There’s a urban legend about influential comics scribe Will Eisner that claims he coined the term “graphic novel.” The tale says that while pitching his idea to a publisher in the seventies, Eisner, thinking that the publisher wouldn’t take his idea seriously if he pitched it as a comic book, claimed he had written a graphic novel. The publisher ate it up and published his book, A Contract With God, which became one of the most important works of comics in the modern era. So the legend goes.
Ten years after Sandman, 20 after Watchmen, and 30 years after A Contract With God, graphic novels are becoming movies, comic writers are hired to write for shows like Lost and Heroes, and Hollywood writers like Bob Gale and Joss Whedon are somehow writing graphic novels. Comic books have hit the mainstream – again.
Comic books first became legitimate forms of storytelling in the late ‘80s, when Art Spiegelman’s Maus won the Pulitzer Prize, Alan Moore’s Watchmen won the Hugo, and Frank Miller wrote The Dark Knight Returns and Batman. The astounding success of these Holy Books of Comicdom attracted to the industry speculators who thought comics were a goldmine, and hoped that every first issue would be as successful as a future Action Comics #1 – where Superman first appeared.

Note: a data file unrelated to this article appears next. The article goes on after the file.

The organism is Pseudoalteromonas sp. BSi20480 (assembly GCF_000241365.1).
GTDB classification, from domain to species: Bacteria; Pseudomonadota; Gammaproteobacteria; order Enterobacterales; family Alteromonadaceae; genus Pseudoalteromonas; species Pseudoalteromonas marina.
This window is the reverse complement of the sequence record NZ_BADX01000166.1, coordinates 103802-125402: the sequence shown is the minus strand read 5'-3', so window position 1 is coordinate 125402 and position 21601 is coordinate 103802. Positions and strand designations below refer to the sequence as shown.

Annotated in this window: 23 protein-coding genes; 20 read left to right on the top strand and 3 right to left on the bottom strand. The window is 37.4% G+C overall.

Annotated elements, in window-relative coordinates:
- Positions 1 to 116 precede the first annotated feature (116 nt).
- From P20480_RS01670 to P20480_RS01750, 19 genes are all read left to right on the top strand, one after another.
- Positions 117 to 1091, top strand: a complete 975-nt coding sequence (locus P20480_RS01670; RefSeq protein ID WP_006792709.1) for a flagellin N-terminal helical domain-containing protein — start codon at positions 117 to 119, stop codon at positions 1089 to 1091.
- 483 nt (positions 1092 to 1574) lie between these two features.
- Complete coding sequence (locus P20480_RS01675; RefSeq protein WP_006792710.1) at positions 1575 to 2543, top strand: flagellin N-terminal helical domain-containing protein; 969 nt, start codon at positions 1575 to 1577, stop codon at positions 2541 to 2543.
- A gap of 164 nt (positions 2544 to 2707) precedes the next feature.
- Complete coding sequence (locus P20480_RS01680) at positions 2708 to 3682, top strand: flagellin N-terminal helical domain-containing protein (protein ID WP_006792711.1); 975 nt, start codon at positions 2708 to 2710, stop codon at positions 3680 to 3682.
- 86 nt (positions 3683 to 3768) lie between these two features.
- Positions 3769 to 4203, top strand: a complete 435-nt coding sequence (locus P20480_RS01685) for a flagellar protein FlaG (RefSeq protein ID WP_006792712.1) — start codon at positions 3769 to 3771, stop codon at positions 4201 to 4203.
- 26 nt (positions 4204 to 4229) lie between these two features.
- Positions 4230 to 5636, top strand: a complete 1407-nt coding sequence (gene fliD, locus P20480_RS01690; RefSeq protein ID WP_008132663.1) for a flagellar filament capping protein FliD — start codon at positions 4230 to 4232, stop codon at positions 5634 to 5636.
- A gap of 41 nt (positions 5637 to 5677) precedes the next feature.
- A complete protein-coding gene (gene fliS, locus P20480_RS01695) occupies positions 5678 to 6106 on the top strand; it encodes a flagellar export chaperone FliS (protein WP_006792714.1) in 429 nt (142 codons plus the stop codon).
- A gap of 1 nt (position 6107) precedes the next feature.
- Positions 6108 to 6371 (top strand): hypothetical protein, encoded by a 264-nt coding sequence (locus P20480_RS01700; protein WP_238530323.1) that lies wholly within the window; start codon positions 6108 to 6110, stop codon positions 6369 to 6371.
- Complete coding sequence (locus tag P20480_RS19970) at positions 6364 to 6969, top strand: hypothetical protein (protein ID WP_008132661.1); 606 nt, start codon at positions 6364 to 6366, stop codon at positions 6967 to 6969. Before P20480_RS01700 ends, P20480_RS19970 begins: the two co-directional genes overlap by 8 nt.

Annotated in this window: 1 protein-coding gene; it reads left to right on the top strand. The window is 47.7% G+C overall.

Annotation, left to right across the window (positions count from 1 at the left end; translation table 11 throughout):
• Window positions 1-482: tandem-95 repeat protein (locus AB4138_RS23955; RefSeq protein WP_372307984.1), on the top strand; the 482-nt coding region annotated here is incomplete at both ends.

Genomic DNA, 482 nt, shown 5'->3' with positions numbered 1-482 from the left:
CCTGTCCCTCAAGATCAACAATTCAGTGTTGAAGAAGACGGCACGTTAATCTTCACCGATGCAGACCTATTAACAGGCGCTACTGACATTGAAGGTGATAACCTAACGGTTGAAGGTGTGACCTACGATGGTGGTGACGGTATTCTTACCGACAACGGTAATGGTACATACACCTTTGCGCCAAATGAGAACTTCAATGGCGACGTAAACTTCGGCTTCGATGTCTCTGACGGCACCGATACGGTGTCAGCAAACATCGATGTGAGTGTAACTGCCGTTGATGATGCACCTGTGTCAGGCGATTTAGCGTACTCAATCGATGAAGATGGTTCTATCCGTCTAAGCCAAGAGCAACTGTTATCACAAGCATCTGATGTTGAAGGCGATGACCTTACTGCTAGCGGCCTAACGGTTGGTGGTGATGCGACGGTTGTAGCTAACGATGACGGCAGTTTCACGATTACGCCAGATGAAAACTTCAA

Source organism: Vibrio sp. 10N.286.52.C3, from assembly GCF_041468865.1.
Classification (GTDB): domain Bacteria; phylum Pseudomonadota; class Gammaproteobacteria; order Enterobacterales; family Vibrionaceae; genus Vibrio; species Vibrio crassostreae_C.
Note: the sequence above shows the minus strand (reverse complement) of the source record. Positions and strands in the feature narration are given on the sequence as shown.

But, then people started buying comics for resale value, not caring about the quality of the story. The comic book industry responded by printing covers made of fur – seriously – and drawing women with bodacious tatas. Sure enough, the industry collapsed on itself, companies went bankrupt, and comic book aficionados were left with piles of worthless of comics full of bad writing, ugly art, and the word X-TREME somewhere in the title.
The Will Eisner anecdote – regardless of its veracity – introduces a problem with comic books. The problem is that comic books never really went mainstream. They just hit puberty and changed their name to seem more suave. When a subculture goes mainstream it undergoes what a neighbourhood does when it’s gentrified: it’s cleaned up, the substance is thrown out, and it is stripped of what made it great in the first place. In that sense, comics haven’t gone mainstream at all. There are still tons of great books out there from all types of genres. You don’t become mainstream just because some intellectual properties are sold to a film industry that is devoid of ideas and faces declining profit margins at the box office.
Instead of reassuring me that I am no longer considered a weirdo for my comics fetish because comics are now cool, just enjoy comics for what they are. Whether it’s a real life account of day-to-day life or a cliché story full of plot devices, big boobs, and the word X-TREME somewhere on the cover, there’s something there for everybody. And at the end of the day, if reading comics takes my mind off of the impending economic apocalypse, who gives a hoot if Joss Whedon is writing X-Men?
Duong Pham is a U3 Economics student. Share your comic book lovin’ with him at email@example.com.